In many of the trekking areas in Nepal, local men work as guides or porters who carry goods up and down to the mountain villages. This leaves many women at home to look after the teahouses, where trekkers stay and eat each night. I always felt well-looked after by the Nepali women running the teahouses, who are often the chef, accountant, caretaker, and head-of-household all in one.”
Sophie Lenoir from Bitten By The Bug
“When my sister moved to Nepal for a 3-month internship in physiotherapy, I went over to visit and do some traveling with her. She was staying in Kathmandu, a busy city that drove me crazy because of the uncoordinated traffic situation and the regular begging disguised as conversation-making. We were looking forward to our trip to Pokhara and Begnas lake where we’d enjoy more peace and quiet. Or so we thought.
Very often when we were out visiting, we were approached by Nepalese boys and men who wanted to make conversation with us. As opposed to our encounters in Kathmandu, they had no intentions of begging, they just wanted to practice their English. Although in the beginning we thought it was cute and friendly, we got tired of always receiving the same questions, over and over again. Although generally we didn’t feel threatened or unsafe in Nepal, after a while we did ignore people approaching us because it became quite annoying in the end.”
Charlotte Hockin from Our Taste for Life
“When my partner and I decided to attempt a multi-day trek in Nepal, we wanted to do so on a budget. We scrolled the internet for hours researching how we could keep costs down. And it was clear that we would need to consider trekking independently if we wanted to save cash.
I have to admit, being two females, the idea was a daunting prospect. We had no experience of multi-day trekking in the past and had little idea of what to expect. We knew that if we were to do this, it would have to be a reasonably safe and accessible trail.
Upon further research and enquiries, the Annapurna Base Camp trek came up repeatedly. The trail is in great condition from start to finish, there is little chance of getting lost, and mountain villages are abundant. With this in mind, there were few concerns with completing the trek independently.
We went on to complete the trek in just 7-days. It was a moderately difficult route; however, not once did we feel uneasy or concerned for our safety. The local villagers, guides, porters, and other travellers always greeted us warmly. And the trail was safe and easy to follow. For female travellers considering trekking independently in Nepal, the Annapurna Base Camp trek is the perfect choice.”
Inma from A World to Travel
“I could not have felt safer during my almost three weeks exploring Nepal. From the 5 days I spent walking the Annapurna eco-community trek to my stay in little towns like Panauti and cities like Pokhara and Kathmandu; everyone I met in this country welcomed me as warmly as they could. I would recommend it to any woman traveling alone, it is wonderful.
Walking the streets of downtown Kathmandu along with another female traveller, we were struck by the beautiful sarees of two students. So we asked them where they had bought them. To our surprise, it was their school uniforms. Seeing that we loved them, they offered to accompany us to the store where they had bought them so that we could also have our own sarees. After that, they invited us to go with them to taste some incredible momos (Nepali dumplings) in a small food stand. I will cherish this memory as long as I live. Not only did we have a great time but their extreme friendliness and confidence in foreign travellers made us understand that we could also feel comfortable and safe in their country. “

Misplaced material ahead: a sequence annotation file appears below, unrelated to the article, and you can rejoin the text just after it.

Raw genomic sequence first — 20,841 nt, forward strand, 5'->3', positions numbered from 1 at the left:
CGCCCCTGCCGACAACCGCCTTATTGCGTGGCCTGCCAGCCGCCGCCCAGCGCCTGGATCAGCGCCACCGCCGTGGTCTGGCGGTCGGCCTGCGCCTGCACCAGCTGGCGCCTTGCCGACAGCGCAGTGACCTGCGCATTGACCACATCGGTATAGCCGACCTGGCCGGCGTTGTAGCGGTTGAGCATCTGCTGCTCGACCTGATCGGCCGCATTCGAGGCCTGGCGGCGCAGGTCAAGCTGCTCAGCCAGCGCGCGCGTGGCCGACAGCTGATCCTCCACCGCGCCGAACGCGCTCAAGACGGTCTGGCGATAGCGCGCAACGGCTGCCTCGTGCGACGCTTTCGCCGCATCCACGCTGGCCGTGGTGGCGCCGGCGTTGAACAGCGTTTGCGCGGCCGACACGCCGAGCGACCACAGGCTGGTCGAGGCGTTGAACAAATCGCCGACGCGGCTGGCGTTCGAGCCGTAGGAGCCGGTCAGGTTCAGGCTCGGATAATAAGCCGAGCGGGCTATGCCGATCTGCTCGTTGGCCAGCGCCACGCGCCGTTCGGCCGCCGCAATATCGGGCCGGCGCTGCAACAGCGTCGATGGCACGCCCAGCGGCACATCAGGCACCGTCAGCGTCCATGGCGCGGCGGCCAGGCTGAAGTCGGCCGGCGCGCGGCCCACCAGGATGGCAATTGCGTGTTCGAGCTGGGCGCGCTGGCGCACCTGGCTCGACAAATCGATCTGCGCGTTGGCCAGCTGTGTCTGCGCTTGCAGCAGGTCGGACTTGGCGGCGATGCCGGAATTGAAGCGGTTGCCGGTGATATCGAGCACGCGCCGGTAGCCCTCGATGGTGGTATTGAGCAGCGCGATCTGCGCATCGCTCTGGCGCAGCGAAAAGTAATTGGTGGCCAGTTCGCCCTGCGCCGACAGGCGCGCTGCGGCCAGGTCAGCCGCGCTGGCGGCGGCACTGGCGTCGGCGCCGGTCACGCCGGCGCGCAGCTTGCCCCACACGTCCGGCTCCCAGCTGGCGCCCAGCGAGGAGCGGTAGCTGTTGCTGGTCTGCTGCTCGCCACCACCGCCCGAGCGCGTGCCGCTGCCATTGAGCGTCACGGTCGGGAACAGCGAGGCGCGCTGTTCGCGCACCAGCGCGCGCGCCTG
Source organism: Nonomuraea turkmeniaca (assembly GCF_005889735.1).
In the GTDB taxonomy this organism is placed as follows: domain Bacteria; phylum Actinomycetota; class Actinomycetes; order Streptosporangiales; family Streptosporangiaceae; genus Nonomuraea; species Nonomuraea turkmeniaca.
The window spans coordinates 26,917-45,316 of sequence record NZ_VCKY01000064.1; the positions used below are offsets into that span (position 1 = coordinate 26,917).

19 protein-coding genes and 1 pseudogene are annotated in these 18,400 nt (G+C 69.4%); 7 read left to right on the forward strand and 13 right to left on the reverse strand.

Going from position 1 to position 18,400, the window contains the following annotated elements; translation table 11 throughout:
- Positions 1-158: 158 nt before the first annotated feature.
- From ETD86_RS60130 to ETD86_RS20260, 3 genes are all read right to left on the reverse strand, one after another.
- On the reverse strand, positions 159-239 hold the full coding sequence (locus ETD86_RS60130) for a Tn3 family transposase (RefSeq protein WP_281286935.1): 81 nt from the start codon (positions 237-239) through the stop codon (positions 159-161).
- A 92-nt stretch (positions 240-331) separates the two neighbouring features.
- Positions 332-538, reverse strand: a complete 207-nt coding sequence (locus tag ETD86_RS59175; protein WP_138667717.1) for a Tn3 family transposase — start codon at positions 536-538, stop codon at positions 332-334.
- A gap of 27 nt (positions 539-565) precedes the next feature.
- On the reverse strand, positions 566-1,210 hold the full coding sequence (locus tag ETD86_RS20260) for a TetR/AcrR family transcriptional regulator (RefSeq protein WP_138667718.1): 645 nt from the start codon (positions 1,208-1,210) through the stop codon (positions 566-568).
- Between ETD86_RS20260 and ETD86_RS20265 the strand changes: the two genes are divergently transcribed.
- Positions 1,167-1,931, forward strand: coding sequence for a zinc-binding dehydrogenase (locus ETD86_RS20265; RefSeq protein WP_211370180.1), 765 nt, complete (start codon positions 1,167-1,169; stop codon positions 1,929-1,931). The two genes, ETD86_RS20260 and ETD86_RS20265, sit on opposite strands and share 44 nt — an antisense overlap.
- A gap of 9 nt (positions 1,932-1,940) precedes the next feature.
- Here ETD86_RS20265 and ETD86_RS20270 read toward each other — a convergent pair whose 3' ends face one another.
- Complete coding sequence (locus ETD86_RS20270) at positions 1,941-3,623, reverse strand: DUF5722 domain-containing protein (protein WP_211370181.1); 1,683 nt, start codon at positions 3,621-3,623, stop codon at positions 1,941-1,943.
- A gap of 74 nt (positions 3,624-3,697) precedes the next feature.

A World to Travel has an article full of safety tips for solo female travel in Sri Lanka. Check it out!
Michelle from Full Time Explorer
“After living in New York City for several years, I sometimes think my view of safety is a bit skewed. I can honestly say that I’ve never felt in danger in Nepal because I am a woman. One time, I was walking down a street in Kathmandu at night and a young man was walking behind me while pushing his bicycle. We were the only two people on the block, and he began to talk to me. I never felt threatened and my gut feeling told me he was harmless. After a few minutes of chit chat, he asked if I’d like him to walk me home since it was dark outside. He was genuinely concerned for my safety, and didn’t mind going out of his way to help me.
On another occasion, buses had stopped running, and I was slightly stranded coming home from the gym at 9pm. A taxi had stopped and was charging me four times the normal rate which I refused to pay. A man driving by on a motorbike pulled over when he saw me arguing with the taxi driver and asked if I was okay. I explained my predicament and that I wasn’t going to pay that much for a taxi. The man on the bike was going in the same direction and offered to give me a ride home since he didn’t want me to walk by myself at night.
Something I love about Nepal is how people refer to each other as brother and sister even when they are strangers. It builds a form of respect between people and men tend to look out for women as if they were their siblings. I can’t even say how many times I’ve been helped by strangers who just wanted to do the right thing. In the 8 years I lived in NYC, I was never helped simply because someone was worried about me.
On the other hand, there are bad people everywhere and Nepal is no exception. I’ve had men lie to me and try to hit on me regularly. Sometimes people are genuinely kind and others are kind because they want something in return. I’m always skeptical when I meet new people, but the numerous good experiences in Nepal have always outweighed the few bad experiences I’ve had.”
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This post was written by Michelle Della Giovanna along with quotes from the bloggers mentioned above. It originally appeared on www.fulltimeexplorer.com